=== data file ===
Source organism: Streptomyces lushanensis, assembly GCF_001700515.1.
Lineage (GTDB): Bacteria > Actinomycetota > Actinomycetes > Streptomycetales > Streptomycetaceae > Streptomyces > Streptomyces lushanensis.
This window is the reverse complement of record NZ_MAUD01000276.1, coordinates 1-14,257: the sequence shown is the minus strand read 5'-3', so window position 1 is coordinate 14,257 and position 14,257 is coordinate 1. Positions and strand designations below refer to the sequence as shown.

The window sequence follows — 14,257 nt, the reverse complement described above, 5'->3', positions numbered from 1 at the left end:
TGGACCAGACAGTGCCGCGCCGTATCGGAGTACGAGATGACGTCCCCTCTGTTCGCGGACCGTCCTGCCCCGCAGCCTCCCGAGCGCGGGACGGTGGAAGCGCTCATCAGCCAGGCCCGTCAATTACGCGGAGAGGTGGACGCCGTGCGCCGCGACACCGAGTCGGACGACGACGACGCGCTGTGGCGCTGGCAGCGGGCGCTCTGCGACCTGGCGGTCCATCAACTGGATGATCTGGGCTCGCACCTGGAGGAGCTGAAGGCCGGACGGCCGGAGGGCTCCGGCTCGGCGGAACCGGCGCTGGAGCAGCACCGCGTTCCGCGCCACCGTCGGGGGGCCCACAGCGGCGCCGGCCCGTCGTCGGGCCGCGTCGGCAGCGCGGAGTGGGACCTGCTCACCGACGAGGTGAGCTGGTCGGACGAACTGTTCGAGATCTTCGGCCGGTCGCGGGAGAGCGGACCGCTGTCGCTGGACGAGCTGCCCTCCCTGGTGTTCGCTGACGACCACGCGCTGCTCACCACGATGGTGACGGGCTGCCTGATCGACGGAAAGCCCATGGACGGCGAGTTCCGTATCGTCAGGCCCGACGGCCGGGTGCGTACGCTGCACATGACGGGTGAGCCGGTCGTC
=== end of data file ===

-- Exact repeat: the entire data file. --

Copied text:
Source organism: Streptomyces lushanensis, assembly GCF_001700515.1.
Lineage (GTDB): Bacteria > Actinomycetota > Actinomycetes > Streptomycetales > Streptomycetaceae > Streptomyces > Streptomyces lushanensis.
This window is the reverse complement of record NZ_MAUD01000276.1, coordinates 1-14,257: the sequence shown is the minus strand read 5'-3', so window position 1 is coordinate 14,257 and position 14,257 is coordinate 1. Positions and strand designations below refer to the sequence as shown.

The window sequence follows — 14,257 nt, the reverse complement described above, 5'->3', positions numbered from 1 at the left end:
TGGACCAGACAGTGCCGCGCCGTATCGGAGTACGAGATGACGTCCCCTCTGTTCGCGGACCGTCCTGCCCCGCAGCCTCCCGAGCGCGGGACGGTGGAAGCGCTCATCAGCCAGGCCCGTCAATTACGCGGAGAGGTGGACGCCGTGCGCCGCGACACCGAGTCGGACGACGACGACGCGCTGTGGCGCTGGCAGCGGGCGCTCTGCGACCTGGCGGTCCATCAACTGGATGATCTGGGCTCGCACCTGGAGGAGCTGAAGGCCGGACGGCCGGAGGGCTCCGGCTCGGCGGAACCGGCGCTGGAGCAGCACCGCGTTCCGCGCCACCGTCGGGGGGCCCACAGCGGCGCCGGCCCGTCGTCGGGCCGCGTCGGCAGCGCGGAGTGGGACCTGCTCACCGACGAGGTGAGCTGGTCGGACGAACTGTTCGAGATCTTCGGCCGGTCGCGGGAGAGCGGACCGCTGTCGCTGGACGAGCTGCCCTCCCTGGTGTTCGCTGACGACCACGCGCTGCTCACCACGATGGTGACGGGCTGCCTGATCGACGGAAAGCCCATGGACGGCGAGTTCCGTATCGTCAGGCCCGACGGCCGGGTGCGTACGCTGCACATGACGGGTGAGCCGGTCGTC